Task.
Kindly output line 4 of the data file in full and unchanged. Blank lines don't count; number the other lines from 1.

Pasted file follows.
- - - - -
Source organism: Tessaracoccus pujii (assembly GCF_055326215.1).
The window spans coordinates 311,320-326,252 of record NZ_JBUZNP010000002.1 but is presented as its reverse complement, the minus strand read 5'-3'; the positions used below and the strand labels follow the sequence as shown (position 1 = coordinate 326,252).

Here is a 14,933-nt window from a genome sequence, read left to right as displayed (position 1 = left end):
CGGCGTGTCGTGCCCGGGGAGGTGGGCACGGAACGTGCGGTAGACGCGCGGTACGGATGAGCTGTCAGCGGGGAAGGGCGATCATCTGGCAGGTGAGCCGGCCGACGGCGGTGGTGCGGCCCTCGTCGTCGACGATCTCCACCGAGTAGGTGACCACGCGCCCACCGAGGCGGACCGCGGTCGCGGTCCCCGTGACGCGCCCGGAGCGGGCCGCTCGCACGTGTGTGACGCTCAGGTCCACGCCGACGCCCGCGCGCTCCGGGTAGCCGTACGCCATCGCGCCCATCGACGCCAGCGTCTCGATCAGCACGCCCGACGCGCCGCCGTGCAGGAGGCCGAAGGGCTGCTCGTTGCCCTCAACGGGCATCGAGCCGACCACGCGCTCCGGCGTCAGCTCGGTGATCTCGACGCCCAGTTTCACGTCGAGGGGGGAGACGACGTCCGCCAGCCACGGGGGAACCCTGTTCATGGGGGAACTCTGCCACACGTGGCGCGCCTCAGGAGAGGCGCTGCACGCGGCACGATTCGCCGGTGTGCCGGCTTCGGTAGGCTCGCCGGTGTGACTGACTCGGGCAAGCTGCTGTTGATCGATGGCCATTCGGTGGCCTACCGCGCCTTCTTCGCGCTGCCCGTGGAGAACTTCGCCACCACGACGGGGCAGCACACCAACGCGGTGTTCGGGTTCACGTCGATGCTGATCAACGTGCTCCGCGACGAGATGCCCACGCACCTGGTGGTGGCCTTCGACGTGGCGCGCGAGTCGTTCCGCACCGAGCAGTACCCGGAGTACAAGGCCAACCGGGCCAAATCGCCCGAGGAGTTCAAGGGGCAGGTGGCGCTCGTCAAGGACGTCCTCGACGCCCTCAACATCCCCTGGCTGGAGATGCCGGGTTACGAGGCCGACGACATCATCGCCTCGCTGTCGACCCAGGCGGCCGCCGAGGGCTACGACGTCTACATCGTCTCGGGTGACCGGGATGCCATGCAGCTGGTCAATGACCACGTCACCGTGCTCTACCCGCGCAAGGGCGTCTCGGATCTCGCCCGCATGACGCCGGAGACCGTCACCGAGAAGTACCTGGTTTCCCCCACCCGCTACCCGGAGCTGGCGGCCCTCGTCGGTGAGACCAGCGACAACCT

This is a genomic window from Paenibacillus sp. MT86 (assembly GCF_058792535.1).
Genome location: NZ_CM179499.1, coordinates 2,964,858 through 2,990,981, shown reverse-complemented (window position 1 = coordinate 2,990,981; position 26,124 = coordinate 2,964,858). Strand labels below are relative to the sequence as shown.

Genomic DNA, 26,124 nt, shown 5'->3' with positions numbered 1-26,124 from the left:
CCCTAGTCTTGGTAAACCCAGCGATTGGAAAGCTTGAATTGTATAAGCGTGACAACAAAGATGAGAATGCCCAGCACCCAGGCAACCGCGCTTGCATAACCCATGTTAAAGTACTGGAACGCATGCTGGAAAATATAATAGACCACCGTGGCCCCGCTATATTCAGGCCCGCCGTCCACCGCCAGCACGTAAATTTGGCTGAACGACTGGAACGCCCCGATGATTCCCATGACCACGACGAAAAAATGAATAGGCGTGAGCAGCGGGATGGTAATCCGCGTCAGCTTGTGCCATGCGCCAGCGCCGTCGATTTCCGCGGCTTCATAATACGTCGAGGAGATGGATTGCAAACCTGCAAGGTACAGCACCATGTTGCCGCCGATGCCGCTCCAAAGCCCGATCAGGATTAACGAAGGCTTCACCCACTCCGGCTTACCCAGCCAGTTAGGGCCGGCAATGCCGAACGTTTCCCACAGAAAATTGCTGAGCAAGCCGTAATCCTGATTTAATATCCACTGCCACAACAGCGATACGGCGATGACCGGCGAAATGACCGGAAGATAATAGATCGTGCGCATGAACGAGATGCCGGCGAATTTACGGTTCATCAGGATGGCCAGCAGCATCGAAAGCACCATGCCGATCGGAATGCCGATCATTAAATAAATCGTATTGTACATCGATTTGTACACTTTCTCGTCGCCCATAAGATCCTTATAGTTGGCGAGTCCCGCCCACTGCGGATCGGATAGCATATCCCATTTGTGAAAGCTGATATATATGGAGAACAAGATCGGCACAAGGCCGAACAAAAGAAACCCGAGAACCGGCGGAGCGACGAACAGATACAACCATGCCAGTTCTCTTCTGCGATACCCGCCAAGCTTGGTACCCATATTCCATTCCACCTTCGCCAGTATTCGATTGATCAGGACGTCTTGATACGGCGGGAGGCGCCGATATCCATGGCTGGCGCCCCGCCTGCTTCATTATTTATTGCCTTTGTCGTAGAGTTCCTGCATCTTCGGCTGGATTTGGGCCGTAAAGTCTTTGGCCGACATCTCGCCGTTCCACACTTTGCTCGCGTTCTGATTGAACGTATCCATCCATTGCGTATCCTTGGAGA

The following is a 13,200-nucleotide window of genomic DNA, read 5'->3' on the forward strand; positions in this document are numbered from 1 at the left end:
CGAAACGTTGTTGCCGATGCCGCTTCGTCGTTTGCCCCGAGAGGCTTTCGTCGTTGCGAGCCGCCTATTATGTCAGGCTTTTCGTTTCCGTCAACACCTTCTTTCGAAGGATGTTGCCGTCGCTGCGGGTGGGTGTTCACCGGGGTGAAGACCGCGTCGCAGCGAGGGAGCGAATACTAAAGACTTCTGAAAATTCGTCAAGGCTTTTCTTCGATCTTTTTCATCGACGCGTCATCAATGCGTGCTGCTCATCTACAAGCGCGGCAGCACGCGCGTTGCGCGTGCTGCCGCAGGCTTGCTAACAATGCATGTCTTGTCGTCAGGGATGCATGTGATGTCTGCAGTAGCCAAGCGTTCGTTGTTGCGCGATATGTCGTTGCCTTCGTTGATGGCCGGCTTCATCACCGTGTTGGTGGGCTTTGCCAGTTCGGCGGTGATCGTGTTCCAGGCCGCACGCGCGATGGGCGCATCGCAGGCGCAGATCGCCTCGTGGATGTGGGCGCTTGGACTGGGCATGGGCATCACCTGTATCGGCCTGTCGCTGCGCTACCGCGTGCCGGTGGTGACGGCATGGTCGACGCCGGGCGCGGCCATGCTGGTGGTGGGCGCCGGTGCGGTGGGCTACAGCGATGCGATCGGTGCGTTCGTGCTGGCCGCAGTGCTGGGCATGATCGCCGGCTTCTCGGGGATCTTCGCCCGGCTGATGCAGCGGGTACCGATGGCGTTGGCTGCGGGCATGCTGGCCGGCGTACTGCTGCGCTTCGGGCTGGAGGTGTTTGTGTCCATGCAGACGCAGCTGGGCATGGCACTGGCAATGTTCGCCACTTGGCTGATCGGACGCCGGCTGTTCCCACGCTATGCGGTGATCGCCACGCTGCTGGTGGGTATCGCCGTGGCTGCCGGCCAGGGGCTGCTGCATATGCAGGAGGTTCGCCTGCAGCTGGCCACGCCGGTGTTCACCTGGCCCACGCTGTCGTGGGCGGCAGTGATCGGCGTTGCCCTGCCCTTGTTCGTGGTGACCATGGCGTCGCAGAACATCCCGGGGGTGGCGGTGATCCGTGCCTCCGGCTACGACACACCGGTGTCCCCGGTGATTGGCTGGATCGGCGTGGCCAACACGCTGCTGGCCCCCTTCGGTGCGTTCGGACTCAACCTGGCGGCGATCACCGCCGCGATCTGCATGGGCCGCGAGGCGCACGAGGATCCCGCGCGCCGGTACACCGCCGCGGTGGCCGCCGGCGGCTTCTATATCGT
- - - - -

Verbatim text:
CGGCGTGTCGTGCCCGGGGAGGTGGGCACGGAACGTGCGGTAGACGCGCGGTACGGATGAGCTGTCAGCGGGGAAGGGCGATCATCTGGCAGGTGAGCCGGCCGACGGCGGTGGTGCGGCCCTCGTCGTCGACGATCTCCACCGAGTAGGTGACCACGCGCCCACCGAGGCGGACCGCGGTCGCGGTCCCCGTGACGCGCCCGGAGCGGGCCGCTCGCACGTGTGTGACGCTCAGGTCCACGCCGACGCCCGCGCGCTCCGGGTAGCCGTACGCCATCGCGCCCATCGACGCCAGCGTCTCGATCAGCACGCCCGACGCGCCGCCGTGCAGGAGGCCGAAGGGCTGCTCGTTGCCCTCAACGGGCATCGAGCCGACCACGCGCTCCGGCGTCAGCTCGGTGATCTCGACGCCCAGTTTCACGTCGAGGGGGGAGACGACGTCCGCCAGCCACGGGGGAACCCTGTTCATGGGGGAACTCTGCCACACGTGGCGCGCCTCAGGAGAGGCGCTGCACGCGGCACGATTCGCCGGTGTGCCGGCTTCGGTAGGCTCGCCGGTGTGACTGACTCGGGCAAGCTGCTGTTGATCGATGGCCATTCGGTGGCCTACCGCGCCTTCTTCGCGCTGCCCGTGGAGAACTTCGCCACCACGACGGGGCAGCACACCAACGCGGTGTTCGGGTTCACGTCGATGCTGATCAACGTGCTCCGCGACGAGATGCCCACGCACCTGGTGGTGGCCTTCGACGTGGCGCGCGAGTCGTTCCGCACCGAGCAGTACCCGGAGTACAAGGCCAACCGGGCCAAATCGCCCGAGGAGTTCAAGGGGCAGGTGGCGCTCGTCAAGGACGTCCTCGACGCCCTCAACATCCCCTGGCTGGAGATGCCGGGTTACGAGGCCGACGACATCATCGCCTCGCTGTCGACCCAGGCGGCCGCCGAGGGCTACGACGTCTACATCGTCTCGGGTGACCGGGATGCCATGCAGCTGGTCAATGACCACGTCACCGTGCTCTACCCGCGCAAGGGCGTCTCGGATCTCGCCCGCATGACGCCGGAGACCGTCACCGAGAAGTACCTGGTTTCCCCCACCCGCTACCCGGAGCTGGCGGCCCTCGTCGGTGAGACCAGCGACAACCT